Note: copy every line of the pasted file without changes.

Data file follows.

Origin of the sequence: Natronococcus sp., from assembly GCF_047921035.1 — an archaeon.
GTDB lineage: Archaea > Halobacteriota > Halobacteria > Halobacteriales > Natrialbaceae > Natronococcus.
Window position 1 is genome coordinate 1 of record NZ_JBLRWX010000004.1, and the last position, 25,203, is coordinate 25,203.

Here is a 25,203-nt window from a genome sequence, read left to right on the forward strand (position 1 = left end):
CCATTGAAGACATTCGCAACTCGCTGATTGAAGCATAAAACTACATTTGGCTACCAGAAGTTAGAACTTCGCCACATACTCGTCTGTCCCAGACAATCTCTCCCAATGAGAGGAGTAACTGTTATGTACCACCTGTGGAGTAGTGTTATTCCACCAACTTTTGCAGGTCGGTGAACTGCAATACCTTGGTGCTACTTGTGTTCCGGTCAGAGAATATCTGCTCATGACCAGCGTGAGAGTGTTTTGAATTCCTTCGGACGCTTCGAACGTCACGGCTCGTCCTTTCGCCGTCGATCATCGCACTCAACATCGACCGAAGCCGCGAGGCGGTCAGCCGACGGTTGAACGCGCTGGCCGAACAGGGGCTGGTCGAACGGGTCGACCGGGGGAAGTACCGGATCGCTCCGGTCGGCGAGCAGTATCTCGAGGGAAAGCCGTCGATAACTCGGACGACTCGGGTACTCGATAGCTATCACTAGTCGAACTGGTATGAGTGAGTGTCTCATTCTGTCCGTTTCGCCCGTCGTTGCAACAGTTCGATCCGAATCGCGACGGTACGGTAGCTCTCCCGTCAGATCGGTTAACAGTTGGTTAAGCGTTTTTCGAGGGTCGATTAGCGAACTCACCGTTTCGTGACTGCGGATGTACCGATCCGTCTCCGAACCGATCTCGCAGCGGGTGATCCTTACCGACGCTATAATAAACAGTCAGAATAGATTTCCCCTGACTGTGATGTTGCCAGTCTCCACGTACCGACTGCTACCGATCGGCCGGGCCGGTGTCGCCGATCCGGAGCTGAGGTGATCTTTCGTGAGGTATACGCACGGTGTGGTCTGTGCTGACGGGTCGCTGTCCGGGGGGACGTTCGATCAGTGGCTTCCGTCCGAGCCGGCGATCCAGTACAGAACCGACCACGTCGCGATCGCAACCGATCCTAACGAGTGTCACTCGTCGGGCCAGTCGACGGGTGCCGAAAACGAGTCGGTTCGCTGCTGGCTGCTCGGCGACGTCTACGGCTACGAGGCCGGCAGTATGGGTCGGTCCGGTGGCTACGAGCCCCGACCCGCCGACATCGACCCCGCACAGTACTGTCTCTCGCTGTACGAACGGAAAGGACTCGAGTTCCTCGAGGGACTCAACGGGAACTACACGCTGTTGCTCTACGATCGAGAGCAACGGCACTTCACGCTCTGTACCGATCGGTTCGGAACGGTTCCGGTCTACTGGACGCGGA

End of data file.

Origin of the sequence: Natronococcus sp., from assembly GCF_047921035.1 — an archaeon.
GTDB lineage: Archaea > Halobacteriota > Halobacteria > Halobacteriales > Natrialbaceae > Natronococcus.
Window position 1 is genome coordinate 1 of record NZ_JBLRWX010000004.1, and the last position, 25,203, is coordinate 25,203.

Here is a 25,203-nt window from a genome sequence, read left to right on the forward strand (position 1 = left end):
CCATTGAAGACATTCGCAACTCGCTGATTGAAGCATAAAACTACATTTGGCTACCAGAAGTTAGAACTTCGCCACATACTCGTCTGTCCCAGACAATCTCTCCCAATGAGAGGAGTAACTGTTATGTACCACCTGTGGAGTAGTGTTATTCCACCAACTTTTGCAGGTCGGTGAACTGCAATACCTTGGTGCTACTTGTGTTCCGGTCAGAGAATATCTGCTCATGACCAGCGTGAGAGTGTTTTGAATTCCTTCGGACGCTTCGAACGTCACGGCTCGTCCTTTCGCCGTCGATCATCGCACTCAACATCGACCGAAGCCGCGAGGCGGTCAGCCGACGGTTGAACGCGCTGGCCGAACAGGGGCTGGTCGAACGGGTCGACCGGGGGAAGTACCGGATCGCTCCGGTCGGCGAGCAGTATCTCGAGGGAAAGCCGTCGATAACTCGGACGACTCGGGTACTCGATAGCTATCACTAGTCGAACTGGTATGAGTGAGTGTCTCATTCTGTCCGTTTCGCCCGTCGTTGCAACAGTTCGATCCGAATCGCGACGGTACGGTAGCTCTCCCGTCAGATCGGTTAACAGTTGGTTAAGCGTTTTTCGAGGGTCGATTAGCGAACTCACCGTTTCGTGACTGCGGATGTACCGATCCGTCTCCGAACCGATCTCGCAGCGGGTGATCCTTACCGACGCTATAATAAACAGTCAGAATAGATTTCCCCTGACTGTGATGTTGCCAGTCTCCACGTACCGACTGCTACCGATCGGCCGGGCCGGTGTCGCCGATCCGGAGCTGAGGTGATCTTTCGTGAGGTATACGCACGGTGTGGTCTGTGCTGACGGGTCGCTGTCCGGGGGGACGTTCGATCAGTGGCTTCCGTCCGAGCCGGCGATCCAGTACAGAACCGACCACGTCGCGATCGCAACCGATCCTAACGAGTGTCACTCGTCGGGCCAGTCGACGGGTGCCGAAAACGAGTCGGTTCGCTGCTGGCTGCTCGGCGACGTCTACGGCTACGAGGCCGGCAGTATGGGTCGGTCCGGTGGCTACGAGCCCCGACCCGCCGACATCGACCCCGCACAGTACTGTCTCTCGCTGTACGAACGGAAAGGACTCGAGTTCCTCGAGGGACTCAACGGGAACTACACGCTGTTGCTCTACGATCGAGAGCAACGGCACTTCACGCTCTGTACCGATCGGTTCGGAACGGTTCCGGTCTACTGGACGCGGA